Surgeon glad to donate blood after FDA eligibility update
When the Food and Drug Administration (FDA) lifted a decades-old blood donor ban last year, Hop Tran Cao, M.D., immediately rolled up his sleeve.
“I have wanted to donate for a very long time but had previously never been permitted because I grew up in France during the ‘mad cow disease years’ in Europe,” says Tran Cao. “I signed up to donate at the MD Anderson Blood Bank as soon as I heard about the change in eligibility.”
An expanded blood donor pool
For more than 20 years, the FDA prohibited blood donations from people who had spent time in the United Kingdom, France, or Ireland during the 1980s and 90s to prevent the transmission of a deadly brain infection known commonly as “mad cow” disease, or Bovine Spongiform Encephalopathy (BSE).
The chronic, degenerative disease can be spread to humans through the consumption of diseased meat. To control potential spread to the United States, the FDA had established strict restrictions on blood donation eligibility. Those who had spent a cumulative time of five or more years from 1980 to 2020 in any combination of countries in Europe were prohibited from donating blood.
It wasn’t until 2022 that the ban was lifted, allowing more people to safely donate.
Filling a need for type O blood donors
Since then, Tran Cao has gladly taken a seat every 56 days to donate whole blood at MD Anderson.
“I have type O blood, which is always in need, as nearly all patients can use it,” he says. “Being a surgeon, I understand firsthand just how important blood availability is to our ability to care for our patients. My motivation for donating is a natural extension of my reason for going into medicine, frankly: to help patients, and I can’t think of a simpler, more effective way to help than through blood donation.”
Donors can give whole blood, like Tran Cao does, or other blood products like plasma or platelets.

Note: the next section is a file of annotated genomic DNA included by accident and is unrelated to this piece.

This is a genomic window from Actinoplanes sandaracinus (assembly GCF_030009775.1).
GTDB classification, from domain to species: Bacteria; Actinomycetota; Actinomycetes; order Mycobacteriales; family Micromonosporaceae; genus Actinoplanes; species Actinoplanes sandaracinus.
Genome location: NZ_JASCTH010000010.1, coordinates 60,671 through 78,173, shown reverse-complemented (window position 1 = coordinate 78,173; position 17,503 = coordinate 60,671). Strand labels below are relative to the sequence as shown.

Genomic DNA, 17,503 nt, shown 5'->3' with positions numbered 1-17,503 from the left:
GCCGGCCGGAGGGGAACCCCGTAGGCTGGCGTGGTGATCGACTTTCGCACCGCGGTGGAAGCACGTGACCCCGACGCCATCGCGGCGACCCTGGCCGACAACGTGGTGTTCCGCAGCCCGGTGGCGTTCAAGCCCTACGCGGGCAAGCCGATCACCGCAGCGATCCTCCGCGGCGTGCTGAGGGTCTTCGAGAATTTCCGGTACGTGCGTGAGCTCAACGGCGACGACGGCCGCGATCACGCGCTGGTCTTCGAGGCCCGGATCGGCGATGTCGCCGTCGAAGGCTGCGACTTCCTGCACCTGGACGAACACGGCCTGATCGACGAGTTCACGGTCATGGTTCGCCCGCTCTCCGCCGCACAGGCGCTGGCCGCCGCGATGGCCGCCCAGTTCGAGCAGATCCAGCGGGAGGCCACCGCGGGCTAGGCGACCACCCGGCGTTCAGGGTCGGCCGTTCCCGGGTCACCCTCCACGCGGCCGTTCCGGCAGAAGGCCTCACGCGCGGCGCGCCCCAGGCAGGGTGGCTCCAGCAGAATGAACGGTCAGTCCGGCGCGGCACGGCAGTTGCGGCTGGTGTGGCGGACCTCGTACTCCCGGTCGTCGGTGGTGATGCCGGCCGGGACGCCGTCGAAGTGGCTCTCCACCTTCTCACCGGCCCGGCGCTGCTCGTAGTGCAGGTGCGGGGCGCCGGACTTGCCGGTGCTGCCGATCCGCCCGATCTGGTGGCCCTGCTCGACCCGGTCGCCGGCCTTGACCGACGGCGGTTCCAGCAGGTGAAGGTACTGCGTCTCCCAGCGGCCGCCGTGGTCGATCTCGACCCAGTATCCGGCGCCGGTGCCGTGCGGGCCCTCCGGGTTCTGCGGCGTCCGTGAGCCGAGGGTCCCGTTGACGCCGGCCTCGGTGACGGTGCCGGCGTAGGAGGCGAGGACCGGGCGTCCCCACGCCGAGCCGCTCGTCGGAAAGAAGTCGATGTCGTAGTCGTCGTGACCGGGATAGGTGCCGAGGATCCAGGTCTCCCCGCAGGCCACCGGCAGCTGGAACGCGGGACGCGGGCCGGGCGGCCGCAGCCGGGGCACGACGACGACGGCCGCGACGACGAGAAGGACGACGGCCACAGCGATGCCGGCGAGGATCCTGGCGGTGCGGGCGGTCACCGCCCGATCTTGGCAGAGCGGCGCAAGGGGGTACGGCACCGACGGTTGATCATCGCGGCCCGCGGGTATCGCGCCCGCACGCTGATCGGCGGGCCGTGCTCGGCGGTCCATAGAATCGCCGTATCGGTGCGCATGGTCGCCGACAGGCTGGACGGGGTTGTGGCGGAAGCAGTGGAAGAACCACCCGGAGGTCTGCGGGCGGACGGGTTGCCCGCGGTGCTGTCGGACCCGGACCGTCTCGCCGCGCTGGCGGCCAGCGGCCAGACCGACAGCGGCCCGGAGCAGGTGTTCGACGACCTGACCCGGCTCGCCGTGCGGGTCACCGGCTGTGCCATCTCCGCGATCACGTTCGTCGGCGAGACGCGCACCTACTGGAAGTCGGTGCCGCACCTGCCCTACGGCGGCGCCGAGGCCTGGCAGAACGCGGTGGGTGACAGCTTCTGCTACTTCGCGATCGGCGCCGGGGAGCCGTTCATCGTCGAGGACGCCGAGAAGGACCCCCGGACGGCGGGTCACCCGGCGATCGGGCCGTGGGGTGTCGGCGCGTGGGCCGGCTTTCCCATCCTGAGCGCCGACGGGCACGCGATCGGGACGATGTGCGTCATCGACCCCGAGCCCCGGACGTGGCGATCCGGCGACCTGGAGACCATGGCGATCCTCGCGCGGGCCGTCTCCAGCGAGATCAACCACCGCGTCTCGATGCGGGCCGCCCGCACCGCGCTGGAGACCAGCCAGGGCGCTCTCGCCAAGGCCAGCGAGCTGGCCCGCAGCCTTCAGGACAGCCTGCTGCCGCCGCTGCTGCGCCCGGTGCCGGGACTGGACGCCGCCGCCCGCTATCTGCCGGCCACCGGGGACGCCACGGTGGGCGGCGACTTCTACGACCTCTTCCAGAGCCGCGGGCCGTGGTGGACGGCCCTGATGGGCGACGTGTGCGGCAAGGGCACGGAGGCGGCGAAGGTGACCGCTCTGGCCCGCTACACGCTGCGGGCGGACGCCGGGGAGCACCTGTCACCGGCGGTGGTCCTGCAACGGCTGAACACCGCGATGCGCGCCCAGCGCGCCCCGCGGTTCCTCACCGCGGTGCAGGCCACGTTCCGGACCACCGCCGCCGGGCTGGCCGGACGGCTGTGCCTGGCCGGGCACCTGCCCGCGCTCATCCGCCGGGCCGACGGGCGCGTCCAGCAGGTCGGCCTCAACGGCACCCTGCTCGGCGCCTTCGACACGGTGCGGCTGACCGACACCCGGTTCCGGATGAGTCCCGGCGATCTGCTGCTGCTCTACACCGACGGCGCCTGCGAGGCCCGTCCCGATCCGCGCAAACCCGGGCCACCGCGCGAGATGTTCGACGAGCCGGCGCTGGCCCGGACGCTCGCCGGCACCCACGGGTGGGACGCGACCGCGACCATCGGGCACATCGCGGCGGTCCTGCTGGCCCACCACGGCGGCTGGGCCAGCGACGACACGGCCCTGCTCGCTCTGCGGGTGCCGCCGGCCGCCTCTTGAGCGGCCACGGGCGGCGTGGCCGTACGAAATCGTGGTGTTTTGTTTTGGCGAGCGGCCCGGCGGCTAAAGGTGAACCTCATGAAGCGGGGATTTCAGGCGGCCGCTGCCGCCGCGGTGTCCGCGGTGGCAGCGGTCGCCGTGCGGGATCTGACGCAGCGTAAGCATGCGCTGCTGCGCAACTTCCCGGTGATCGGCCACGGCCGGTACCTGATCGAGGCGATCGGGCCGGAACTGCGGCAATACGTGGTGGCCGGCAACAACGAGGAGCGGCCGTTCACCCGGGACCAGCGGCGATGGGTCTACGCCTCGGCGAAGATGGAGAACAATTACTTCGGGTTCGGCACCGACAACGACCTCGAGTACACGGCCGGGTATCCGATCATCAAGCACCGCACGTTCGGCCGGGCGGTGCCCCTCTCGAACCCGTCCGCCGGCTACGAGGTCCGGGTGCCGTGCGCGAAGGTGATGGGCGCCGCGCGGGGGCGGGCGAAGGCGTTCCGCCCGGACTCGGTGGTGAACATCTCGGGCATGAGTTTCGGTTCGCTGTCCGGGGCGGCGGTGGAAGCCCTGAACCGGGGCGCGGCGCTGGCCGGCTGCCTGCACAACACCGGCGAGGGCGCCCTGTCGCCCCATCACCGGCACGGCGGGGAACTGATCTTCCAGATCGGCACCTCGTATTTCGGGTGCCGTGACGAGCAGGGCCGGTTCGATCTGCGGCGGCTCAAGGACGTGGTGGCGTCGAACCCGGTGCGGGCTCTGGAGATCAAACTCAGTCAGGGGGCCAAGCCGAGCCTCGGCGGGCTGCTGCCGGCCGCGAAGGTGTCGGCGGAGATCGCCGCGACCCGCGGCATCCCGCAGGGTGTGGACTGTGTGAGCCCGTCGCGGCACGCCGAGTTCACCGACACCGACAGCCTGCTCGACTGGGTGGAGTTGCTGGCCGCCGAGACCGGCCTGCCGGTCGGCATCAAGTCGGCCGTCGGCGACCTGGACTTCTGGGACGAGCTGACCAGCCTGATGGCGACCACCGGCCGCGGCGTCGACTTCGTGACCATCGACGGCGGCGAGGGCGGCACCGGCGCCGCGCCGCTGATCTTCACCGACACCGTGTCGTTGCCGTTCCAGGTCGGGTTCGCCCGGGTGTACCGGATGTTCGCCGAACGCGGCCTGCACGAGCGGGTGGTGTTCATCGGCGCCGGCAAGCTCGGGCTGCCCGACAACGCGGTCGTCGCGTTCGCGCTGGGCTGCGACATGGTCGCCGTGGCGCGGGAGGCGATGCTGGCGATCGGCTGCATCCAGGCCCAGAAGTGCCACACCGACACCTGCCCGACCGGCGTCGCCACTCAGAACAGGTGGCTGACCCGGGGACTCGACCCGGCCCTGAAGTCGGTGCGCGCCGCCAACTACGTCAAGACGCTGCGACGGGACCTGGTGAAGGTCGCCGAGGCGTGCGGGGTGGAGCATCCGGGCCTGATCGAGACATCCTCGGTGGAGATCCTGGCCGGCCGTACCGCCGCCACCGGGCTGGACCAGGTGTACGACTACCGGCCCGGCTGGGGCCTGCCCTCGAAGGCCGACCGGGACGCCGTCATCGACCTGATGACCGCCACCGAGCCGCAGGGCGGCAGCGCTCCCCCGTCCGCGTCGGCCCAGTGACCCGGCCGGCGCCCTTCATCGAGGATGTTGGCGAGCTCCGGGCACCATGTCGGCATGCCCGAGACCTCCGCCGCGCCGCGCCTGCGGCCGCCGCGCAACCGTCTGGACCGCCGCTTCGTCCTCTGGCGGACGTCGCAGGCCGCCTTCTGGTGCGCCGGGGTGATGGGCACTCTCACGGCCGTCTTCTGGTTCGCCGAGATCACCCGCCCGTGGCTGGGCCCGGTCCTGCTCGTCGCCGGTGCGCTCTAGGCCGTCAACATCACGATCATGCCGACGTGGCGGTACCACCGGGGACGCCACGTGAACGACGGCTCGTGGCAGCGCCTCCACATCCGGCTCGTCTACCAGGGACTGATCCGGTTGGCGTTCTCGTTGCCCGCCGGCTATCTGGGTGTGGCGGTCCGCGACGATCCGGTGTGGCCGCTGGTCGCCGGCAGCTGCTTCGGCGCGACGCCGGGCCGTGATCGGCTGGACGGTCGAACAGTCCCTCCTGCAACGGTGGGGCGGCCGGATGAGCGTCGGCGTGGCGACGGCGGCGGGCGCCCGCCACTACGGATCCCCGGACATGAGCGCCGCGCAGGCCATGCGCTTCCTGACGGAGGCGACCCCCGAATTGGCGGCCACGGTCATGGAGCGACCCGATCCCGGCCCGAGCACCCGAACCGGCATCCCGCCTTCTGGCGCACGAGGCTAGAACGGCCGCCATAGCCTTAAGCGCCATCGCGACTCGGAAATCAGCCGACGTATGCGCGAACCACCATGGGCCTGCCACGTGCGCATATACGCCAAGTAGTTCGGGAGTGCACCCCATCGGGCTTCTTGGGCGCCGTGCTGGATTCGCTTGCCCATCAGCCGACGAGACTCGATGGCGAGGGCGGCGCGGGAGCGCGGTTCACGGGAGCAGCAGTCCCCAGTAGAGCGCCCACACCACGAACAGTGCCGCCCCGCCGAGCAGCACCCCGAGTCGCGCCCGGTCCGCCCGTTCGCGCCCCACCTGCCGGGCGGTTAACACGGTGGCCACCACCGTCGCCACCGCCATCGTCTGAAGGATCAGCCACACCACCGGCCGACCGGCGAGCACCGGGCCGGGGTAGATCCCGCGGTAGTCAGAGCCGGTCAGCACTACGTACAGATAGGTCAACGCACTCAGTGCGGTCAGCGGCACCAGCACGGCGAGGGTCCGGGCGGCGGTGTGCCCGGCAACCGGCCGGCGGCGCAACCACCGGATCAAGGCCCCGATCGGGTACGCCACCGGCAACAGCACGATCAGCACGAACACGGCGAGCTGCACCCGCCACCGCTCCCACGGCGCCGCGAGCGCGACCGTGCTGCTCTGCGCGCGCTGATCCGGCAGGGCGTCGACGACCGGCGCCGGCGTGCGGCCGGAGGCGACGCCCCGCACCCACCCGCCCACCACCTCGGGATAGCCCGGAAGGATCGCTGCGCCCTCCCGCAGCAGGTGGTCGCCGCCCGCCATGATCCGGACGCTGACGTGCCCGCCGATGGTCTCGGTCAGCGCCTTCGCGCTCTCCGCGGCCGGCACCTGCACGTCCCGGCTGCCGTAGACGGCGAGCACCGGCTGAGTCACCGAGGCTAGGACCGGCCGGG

Platelets are tiny cells in the blood that form clots to stop bleeding. They are crucial to cancer patients due to how treatments like chemotherapy and radiation therapy often suppress the bone marrow, resulting in lower platelet production. Plasma is used in emergencies and trauma procedures to help stop bleeding.
These donation processes are safe and comfortable but can take a bit longer than a whole blood donation, which usually only takes around 20 – 45 minutes to complete.
Blood donation is vital for cancer patients
As the largest transfusing hospital in the nation, maintaining a steady blood supply at MD Anderson is essential to providing safe care and optimal outcomes for our cancer patients.
Tran Cao sees the direct benefit of blood for patients who require transfusions during surgery and remembers how past nationwide blood shortages – like during the pandemic – have impacted them.
“We were able to minimize disruptions to patient care,” he says. “I’m proud of the way we worked together during those challenging times. It brought into focus how critical blood is to a cancer center like ours.”
Tran Cao is grateful to the thousands of other MD Anderson employees and outside donors who selflessly give blood routinely, while also recognizing that not everyone can donate for various reasons. If a deferral is holding you back, he offers some words of encouragement.
“If you’ve been told you couldn’t donate in the past, check for updates in blood donation eligibility guidelines every now and then,” he says. “Things may change!”